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Spatial Justice and Systemic Change: For Equitable, Healthy and Sustainable Places.

Thought-piece by Natasha Reid for Sound Advice's "Now You Know", a publication challenging spatial and racial inequality in the built environment through writings from 6o invited architects and urbanists. Curated by Pooja Agrawal and Joseph Henry. Published 2021.

Surely it is time to dismantle the foundations of inequality that our cities are built on

When the normal workings of an urban system is embedding inequality deeper into civic life every day, we urgently need bold, new equitable practices that radically rethink the status quo and create the circumstances for people to thrive. As designers, planners, developers, policy-makers and built environment professionals, can we consider how the current dynamics can be challenged and dismantled?

What can be done to bring about real and meaningful change?



Structural racial disadvantage is built into the fabric of our cities. Even if not explicitly done so, it is undeniably there.

The government’s racial disparity audit[1] underscores the enduring inequality in Britain, with housing and living conditions a fundamental measure of hardship. BAME groups remain significantly more likely to occupy poor quality housing, to suffer fuel poverty and to live in the most deprived neighbourhoods. The English Indices of Deprivation [2] takes into account factors such as overcrowding and unaffordability of housing, as well as “Living Environment Deprivation” such as low outdoor air quality. Across these factors, black african households are 75% more likely to experience housing deprivation than white british households.[3]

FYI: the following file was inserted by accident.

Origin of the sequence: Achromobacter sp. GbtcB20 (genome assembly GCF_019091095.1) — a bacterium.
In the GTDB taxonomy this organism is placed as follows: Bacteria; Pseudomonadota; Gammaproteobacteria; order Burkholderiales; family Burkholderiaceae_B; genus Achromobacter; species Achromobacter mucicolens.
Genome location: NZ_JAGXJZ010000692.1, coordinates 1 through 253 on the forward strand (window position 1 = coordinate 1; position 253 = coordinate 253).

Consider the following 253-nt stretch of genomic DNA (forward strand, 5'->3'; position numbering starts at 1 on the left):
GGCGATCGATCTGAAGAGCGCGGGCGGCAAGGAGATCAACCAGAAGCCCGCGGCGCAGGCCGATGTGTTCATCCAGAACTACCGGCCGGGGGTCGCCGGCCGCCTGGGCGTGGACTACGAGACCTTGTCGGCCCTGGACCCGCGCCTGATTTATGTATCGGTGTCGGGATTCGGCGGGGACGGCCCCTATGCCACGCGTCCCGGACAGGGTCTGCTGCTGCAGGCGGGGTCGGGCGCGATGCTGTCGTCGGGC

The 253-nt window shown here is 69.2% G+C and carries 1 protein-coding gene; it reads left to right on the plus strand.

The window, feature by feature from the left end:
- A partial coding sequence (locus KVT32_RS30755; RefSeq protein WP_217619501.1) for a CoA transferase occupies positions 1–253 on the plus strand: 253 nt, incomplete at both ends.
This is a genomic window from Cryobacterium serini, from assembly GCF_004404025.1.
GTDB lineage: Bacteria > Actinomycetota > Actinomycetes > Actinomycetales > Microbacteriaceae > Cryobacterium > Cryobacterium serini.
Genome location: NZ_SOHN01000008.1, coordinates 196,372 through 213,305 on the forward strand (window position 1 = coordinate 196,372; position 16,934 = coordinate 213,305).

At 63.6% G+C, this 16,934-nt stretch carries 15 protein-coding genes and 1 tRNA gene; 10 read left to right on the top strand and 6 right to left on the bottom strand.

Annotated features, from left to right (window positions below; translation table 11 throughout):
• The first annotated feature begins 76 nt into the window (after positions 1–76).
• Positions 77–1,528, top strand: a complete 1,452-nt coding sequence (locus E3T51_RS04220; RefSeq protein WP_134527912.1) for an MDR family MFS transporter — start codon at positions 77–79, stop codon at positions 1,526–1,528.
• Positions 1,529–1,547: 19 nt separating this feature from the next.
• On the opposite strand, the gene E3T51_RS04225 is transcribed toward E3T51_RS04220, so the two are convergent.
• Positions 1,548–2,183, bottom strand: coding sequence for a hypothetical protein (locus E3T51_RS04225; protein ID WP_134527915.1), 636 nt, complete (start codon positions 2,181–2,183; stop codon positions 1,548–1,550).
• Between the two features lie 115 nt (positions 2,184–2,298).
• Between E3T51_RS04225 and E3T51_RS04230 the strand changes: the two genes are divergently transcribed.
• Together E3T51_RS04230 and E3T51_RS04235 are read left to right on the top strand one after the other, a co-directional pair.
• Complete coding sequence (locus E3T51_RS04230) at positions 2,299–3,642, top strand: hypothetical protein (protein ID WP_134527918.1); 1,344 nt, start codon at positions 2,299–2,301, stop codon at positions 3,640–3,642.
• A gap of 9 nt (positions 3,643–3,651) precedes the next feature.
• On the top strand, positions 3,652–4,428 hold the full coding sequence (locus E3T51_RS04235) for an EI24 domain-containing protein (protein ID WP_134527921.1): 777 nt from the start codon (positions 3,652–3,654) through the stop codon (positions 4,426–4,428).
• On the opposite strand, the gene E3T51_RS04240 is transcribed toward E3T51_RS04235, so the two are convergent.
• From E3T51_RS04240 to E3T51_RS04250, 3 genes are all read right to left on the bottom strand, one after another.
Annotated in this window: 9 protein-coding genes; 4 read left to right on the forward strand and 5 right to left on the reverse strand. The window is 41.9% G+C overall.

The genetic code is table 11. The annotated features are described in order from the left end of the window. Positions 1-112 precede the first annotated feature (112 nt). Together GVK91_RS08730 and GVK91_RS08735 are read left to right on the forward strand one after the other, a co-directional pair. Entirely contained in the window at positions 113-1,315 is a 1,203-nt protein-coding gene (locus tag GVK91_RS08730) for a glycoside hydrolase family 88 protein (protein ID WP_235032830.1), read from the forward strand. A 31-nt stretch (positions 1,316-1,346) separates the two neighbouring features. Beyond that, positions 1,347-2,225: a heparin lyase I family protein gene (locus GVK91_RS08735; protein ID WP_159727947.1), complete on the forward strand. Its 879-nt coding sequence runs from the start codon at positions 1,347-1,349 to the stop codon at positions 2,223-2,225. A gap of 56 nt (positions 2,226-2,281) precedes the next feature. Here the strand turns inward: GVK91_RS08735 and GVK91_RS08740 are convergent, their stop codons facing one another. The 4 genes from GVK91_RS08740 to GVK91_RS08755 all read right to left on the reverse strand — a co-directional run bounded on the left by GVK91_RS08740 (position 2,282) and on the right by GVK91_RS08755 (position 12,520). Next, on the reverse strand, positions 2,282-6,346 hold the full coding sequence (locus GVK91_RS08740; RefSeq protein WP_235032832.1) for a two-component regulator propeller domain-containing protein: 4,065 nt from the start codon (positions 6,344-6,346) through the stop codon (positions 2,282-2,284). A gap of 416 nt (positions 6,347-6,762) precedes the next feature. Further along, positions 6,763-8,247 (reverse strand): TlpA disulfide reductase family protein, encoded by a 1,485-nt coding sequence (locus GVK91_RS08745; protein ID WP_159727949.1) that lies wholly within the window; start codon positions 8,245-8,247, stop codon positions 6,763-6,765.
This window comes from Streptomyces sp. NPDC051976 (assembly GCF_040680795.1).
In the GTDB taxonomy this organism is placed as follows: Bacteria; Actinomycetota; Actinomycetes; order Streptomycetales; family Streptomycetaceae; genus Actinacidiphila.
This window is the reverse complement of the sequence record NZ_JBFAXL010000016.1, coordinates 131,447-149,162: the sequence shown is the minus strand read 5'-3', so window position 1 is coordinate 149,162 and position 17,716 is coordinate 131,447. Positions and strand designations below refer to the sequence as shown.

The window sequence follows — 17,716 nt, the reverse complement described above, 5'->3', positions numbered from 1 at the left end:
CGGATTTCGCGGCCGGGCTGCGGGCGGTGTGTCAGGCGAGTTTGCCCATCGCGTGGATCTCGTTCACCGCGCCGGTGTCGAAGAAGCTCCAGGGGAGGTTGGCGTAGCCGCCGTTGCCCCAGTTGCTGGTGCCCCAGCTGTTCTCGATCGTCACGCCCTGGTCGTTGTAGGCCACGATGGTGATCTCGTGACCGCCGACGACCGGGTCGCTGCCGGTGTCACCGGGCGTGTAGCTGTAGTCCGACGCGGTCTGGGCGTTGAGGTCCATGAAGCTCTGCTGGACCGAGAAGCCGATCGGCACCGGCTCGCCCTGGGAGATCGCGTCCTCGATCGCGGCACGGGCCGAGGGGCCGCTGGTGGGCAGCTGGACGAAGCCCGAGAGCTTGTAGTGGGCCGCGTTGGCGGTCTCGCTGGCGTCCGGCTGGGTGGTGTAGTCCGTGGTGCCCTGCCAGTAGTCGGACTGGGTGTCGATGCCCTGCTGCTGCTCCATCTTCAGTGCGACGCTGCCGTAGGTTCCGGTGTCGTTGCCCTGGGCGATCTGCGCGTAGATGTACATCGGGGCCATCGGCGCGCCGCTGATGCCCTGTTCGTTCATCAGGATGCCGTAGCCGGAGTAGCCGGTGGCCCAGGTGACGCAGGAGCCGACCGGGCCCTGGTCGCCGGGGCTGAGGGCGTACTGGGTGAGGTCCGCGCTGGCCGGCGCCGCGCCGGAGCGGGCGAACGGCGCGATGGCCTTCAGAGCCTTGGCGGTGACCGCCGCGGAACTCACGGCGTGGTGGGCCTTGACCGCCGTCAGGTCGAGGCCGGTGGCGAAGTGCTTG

Long range studies such as the Marmot Review show that the more extensive housing deprivation, the more damaging the effects on people’s quality of life, health and life chances. Starkly put, people living in the poorest neighbourhoods in England will on average die seven years earlier than people living in the richest neighbourhoods[4]. And every day, the disparity of housing and local neighbourhoods along racial lines is further perpetuating societal and health inequality our cities and communities.



If we are to create healthy, sustainable homes, places and communities, we need to give specific focus to those most affected by inequity and at greater risk. For people in situations of hardship, racial and socioeconomic disadvantages come together to create disproportionate impacts [5]. The issues are persistent and complex. Compound and difficult.

Poverty of housing and local environment impacts heavily on people’s physical and mental health; through lack of security, lack of access to green space and clean air, lack of safety and public amenities. Without these basic, fundamental necessities, further disadvantage perpetuates. For children living in overcrowded homes without heating, how does this impact their ability to learn at school? How does this affect their future opportunities and growth?